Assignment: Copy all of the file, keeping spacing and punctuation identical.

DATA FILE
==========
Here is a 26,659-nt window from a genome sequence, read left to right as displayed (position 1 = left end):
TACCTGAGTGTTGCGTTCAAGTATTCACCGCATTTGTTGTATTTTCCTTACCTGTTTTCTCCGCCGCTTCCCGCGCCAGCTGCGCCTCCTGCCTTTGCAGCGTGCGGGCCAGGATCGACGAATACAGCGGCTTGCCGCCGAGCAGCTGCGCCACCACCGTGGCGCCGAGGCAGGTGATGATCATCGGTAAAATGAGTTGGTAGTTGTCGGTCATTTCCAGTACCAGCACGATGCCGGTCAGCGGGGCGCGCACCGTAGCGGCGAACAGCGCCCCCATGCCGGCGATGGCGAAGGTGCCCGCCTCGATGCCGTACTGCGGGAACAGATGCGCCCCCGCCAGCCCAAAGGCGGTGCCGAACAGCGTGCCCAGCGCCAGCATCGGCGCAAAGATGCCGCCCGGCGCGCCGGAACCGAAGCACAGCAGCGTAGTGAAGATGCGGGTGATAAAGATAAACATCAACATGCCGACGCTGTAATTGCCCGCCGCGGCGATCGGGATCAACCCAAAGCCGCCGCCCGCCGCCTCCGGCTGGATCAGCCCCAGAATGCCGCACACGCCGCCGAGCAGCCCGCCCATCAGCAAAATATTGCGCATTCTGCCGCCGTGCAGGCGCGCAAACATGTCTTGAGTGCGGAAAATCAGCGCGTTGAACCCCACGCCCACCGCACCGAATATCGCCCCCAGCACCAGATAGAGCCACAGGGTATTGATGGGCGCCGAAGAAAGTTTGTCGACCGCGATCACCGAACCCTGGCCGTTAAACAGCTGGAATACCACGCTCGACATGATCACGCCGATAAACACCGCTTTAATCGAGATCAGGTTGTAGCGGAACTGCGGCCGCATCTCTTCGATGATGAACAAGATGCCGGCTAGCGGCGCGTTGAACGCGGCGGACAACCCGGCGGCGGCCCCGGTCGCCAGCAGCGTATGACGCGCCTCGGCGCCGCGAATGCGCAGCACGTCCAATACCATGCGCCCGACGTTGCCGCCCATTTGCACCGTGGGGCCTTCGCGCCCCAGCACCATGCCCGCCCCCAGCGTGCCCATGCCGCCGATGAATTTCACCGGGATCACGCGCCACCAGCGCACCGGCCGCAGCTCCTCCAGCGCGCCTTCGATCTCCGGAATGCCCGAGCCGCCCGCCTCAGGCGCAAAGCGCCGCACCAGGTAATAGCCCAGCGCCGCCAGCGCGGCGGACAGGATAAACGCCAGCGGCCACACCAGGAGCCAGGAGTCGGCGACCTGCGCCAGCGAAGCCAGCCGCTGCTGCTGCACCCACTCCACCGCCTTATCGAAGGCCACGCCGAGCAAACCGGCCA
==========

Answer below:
Here is a 26,659-nt window from a genome sequence, read left to right as displayed (position 1 = left end):
TACCTGAGTGTTGCGTTCAAGTATTCACCGCATTTGTTGTATTTTCCTTACCTGTTTTCTCCGCCGCTTCCCGCGCCAGCTGCGCCTCCTGCCTTTGCAGCGTGCGGGCCAGGATCGACGAATACAGCGGCTTGCCGCCGAGCAGCTGCGCCACCACCGTGGCGCCGAGGCAGGTGATGATCATCGGTAAAATGAGTTGGTAGTTGTCGGTCATTTCCAGTACCAGCACGATGCCGGTCAGCGGGGCGCGCACCGTAGCGGCGAACAGCGCCCCCATGCCGGCGATGGCGAAGGTGCCCGCCTCGATGCCGTACTGCGGGAACAGATGCGCCCCCGCCAGCCCAAAGGCGGTGCCGAACAGCGTGCCCAGCGCCAGCATCGGCGCAAAGATGCCGCCCGGCGCGCCGGAACCGAAGCACAGCAGCGTAGTGAAGATGCGGGTGATAAAGATAAACATCAACATGCCGACGCTGTAATTGCCCGCCGCGGCGATCGGGATCAACCCAAAGCCGCCGCCCGCCGCCTCCGGCTGGATCAGCCCCAGAATGCCGCACACGCCGCCGAGCAGCCCGCCCATCAGCAAAATATTGCGCATTCTGCCGCCGTGCAGGCGCGCAAACATGTCTTGAGTGCGGAAAATCAGCGCGTTGAACCCCACGCCCACCGCACCGAATATCGCCCCCAGCACCAGATAGAGCCACAGGGTATTGATGGGCGCCGAAGAAAGTTTGTCGACCGCGATCACCGAACCCTGGCCGTTAAACAGCTGGAATACCACGCTCGACATGATCACGCCGATAAACACCGCTTTAATCGAGATCAGGTTGTAGCGGAACTGCGGCCGCATCTCTTCGATGATGAACAAGATGCCGGCTAGCGGCGCGTTGAACGCGGCGGACAACCCGGCGGCGGCCCCGGTCGCCAGCAGCGTATGACGCGCCTCGGCGCCGCGAATGCGCAGCACGTCCAATACCATGCGCCCGACGTTGCCGCCCATTTGCACCGTGGGGCCTTCGCGCCCCAGCACCATGCCCGCCCCCAGCGTGCCCATGCCGCCGATGAATTTCACCGGGATCACGCGCCACCAGCGCACCGGCCGCAGCTCCTCCAGCGCGCCTTCGATCTCCGGAATGCCCGAGCCGCCCGCCTCAGGCGCAAAGCGCCGCACCAGGTAATAGCCCAGCGCCGCCAGCGCGGCGGACAGGATAAACGCCAGCGGCCACACCAGGAGCCAGGAGTCGGCGACCTGCGCCAGCGAAGCCAGCCGCTGCTGCTGCACCCACTCCACCGCCTTATCGAAGGCCACGCCGAGCAAACCGGCCA